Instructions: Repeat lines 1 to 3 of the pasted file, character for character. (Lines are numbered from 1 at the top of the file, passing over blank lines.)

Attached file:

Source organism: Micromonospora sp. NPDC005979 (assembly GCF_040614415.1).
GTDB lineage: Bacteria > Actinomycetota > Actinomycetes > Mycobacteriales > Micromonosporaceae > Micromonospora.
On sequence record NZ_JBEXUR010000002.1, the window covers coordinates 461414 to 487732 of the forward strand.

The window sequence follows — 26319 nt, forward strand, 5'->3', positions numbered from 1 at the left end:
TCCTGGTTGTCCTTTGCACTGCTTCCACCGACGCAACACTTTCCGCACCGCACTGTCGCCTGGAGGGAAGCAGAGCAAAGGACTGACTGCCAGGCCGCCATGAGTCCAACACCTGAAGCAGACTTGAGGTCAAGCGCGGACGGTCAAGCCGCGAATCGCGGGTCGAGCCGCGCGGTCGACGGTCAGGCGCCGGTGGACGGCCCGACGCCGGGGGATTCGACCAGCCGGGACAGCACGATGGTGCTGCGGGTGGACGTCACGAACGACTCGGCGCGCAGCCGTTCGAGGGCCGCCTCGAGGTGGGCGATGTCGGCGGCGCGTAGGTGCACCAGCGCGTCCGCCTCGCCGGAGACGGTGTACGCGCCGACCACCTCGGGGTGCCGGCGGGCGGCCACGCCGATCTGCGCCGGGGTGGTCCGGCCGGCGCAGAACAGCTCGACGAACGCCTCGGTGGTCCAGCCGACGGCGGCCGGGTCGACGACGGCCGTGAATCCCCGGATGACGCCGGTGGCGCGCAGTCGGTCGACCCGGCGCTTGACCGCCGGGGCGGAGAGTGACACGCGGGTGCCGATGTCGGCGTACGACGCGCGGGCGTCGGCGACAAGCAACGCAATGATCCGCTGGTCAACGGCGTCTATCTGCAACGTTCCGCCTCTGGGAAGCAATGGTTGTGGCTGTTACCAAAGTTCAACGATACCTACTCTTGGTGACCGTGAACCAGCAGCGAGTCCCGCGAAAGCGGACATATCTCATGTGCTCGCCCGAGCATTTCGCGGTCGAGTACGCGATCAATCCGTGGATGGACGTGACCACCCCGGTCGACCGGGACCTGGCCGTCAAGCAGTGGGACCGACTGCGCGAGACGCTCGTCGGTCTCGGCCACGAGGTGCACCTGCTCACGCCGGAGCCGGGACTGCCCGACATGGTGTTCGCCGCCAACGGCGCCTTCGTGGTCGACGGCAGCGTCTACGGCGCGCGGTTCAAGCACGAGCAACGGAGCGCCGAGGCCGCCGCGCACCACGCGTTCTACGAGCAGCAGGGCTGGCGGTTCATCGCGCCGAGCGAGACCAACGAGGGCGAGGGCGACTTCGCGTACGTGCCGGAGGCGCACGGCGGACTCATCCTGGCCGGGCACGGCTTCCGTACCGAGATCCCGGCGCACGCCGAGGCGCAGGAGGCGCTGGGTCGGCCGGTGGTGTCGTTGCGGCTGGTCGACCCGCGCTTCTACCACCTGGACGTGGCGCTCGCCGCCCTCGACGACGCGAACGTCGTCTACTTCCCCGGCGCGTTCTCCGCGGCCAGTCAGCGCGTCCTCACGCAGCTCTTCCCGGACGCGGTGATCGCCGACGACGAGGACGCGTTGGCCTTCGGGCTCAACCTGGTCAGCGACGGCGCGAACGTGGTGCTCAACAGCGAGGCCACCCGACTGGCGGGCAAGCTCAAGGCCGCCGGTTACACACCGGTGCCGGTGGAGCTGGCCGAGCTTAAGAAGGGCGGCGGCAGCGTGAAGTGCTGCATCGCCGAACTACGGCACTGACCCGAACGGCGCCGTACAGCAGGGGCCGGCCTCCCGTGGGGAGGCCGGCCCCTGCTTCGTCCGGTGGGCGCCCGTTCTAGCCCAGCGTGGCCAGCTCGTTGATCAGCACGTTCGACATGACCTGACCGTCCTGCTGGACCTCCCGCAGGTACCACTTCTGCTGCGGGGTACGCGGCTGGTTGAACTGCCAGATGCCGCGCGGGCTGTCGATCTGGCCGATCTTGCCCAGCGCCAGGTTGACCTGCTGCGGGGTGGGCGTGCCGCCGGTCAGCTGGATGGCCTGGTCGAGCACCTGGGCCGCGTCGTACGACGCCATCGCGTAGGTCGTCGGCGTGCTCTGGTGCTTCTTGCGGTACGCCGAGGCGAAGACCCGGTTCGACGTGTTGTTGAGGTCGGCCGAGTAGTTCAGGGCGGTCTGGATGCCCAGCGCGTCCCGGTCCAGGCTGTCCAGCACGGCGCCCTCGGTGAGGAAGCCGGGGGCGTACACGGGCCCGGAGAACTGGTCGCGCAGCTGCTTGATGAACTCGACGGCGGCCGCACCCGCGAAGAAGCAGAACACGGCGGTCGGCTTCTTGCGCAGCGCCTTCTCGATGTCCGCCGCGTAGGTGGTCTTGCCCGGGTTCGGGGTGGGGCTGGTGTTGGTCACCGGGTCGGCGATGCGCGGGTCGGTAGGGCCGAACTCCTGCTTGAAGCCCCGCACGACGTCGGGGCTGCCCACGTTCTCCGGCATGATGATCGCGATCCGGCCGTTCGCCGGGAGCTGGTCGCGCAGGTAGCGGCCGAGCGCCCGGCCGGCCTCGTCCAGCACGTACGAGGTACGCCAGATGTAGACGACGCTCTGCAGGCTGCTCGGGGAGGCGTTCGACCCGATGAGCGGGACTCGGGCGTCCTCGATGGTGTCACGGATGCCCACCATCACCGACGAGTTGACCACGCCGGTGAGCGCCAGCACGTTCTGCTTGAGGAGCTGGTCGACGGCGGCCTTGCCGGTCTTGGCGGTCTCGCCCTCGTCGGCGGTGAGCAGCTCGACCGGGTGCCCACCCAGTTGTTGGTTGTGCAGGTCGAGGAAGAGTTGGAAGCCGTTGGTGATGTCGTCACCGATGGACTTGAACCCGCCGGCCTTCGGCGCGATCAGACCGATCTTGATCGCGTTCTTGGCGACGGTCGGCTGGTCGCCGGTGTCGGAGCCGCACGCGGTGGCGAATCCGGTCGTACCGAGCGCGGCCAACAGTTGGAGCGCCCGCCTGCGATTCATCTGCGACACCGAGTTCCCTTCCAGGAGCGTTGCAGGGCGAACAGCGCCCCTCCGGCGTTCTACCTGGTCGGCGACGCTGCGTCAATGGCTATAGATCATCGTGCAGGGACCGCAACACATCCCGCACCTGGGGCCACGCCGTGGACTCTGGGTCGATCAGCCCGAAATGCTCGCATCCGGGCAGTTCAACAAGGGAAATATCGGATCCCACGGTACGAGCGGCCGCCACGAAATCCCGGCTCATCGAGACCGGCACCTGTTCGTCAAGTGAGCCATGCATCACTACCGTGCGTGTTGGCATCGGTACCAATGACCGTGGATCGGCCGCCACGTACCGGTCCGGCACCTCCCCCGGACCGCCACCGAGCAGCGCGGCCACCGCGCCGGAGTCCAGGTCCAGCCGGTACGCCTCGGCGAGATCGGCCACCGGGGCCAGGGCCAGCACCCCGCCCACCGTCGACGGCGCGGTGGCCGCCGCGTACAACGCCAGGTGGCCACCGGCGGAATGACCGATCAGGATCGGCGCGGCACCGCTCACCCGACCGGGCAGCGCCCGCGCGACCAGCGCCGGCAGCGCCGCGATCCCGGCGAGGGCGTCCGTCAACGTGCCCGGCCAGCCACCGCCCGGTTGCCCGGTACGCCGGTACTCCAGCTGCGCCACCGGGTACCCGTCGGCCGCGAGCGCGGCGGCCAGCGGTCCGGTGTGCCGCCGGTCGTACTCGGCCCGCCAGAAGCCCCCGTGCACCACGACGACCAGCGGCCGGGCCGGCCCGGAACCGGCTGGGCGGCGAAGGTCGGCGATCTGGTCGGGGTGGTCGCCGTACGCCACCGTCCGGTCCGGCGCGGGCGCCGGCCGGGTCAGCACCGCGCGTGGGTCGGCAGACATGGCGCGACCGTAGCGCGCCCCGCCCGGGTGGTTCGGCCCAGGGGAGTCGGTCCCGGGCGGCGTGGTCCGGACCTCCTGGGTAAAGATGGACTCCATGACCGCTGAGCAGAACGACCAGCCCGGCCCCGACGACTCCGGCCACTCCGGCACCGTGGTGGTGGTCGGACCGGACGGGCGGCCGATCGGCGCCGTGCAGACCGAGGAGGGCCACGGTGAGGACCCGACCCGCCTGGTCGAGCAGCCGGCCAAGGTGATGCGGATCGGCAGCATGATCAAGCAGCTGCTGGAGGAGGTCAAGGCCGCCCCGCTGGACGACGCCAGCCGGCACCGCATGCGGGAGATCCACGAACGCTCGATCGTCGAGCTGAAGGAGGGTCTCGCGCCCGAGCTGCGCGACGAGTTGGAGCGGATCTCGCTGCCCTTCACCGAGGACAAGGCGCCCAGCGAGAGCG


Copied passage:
Source organism: Micromonospora sp. NPDC005979 (assembly GCF_040614415.1).
GTDB lineage: Bacteria > Actinomycetota > Actinomycetes > Mycobacteriales > Micromonosporaceae > Micromonospora.
On sequence record NZ_JBEXUR010000002.1, the window covers coordinates 461414 to 487732 of the forward strand.